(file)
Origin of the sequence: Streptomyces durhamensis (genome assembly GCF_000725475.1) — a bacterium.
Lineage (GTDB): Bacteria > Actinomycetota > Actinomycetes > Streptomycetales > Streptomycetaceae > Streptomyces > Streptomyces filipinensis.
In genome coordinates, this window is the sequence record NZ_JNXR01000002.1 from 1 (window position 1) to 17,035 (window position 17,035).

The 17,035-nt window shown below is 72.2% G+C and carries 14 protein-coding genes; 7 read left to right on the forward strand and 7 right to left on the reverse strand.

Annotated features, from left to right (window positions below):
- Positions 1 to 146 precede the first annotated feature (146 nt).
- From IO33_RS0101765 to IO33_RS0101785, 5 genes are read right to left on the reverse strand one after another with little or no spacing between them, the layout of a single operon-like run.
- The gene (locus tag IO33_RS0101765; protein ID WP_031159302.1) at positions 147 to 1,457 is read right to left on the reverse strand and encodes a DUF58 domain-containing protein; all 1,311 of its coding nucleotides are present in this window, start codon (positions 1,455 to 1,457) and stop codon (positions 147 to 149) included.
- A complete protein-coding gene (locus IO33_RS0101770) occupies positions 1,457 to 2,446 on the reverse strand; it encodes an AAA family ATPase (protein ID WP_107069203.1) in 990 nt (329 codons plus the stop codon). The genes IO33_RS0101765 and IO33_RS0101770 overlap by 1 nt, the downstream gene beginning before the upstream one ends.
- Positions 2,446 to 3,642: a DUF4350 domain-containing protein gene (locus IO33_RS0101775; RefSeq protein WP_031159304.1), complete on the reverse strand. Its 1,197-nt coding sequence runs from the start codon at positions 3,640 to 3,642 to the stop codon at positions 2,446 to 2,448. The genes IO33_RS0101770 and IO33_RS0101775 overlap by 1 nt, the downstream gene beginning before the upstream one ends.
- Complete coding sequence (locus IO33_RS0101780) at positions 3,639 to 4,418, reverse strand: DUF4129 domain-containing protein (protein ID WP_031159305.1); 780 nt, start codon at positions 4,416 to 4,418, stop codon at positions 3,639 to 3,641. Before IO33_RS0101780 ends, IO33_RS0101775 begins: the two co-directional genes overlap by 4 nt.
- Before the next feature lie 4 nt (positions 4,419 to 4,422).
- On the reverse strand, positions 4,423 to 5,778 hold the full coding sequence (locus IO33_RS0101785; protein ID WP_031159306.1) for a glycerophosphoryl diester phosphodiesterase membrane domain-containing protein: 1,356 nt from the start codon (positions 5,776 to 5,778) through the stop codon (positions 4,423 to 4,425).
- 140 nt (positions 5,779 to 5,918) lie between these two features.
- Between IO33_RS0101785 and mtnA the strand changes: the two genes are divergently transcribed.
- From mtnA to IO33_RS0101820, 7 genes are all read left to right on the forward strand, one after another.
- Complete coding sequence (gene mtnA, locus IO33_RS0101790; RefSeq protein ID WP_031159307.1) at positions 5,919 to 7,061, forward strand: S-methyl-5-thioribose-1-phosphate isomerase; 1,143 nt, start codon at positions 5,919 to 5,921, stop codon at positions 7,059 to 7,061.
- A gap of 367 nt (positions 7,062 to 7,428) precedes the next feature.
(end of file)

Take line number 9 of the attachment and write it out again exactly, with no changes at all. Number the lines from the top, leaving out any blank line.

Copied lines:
- A complete protein-coding gene (locus IO33_RS0101770) occupies positions 1,457 to 2,446 on the reverse strand; it encodes an AAA family ATPase (protein ID WP_107069203.1) in 990 nt (329 codons plus the stop codon). The genes IO33_RS0101765 and IO33_RS0101770 overlap by 1 nt, the downstream gene beginning before the upstream one ends.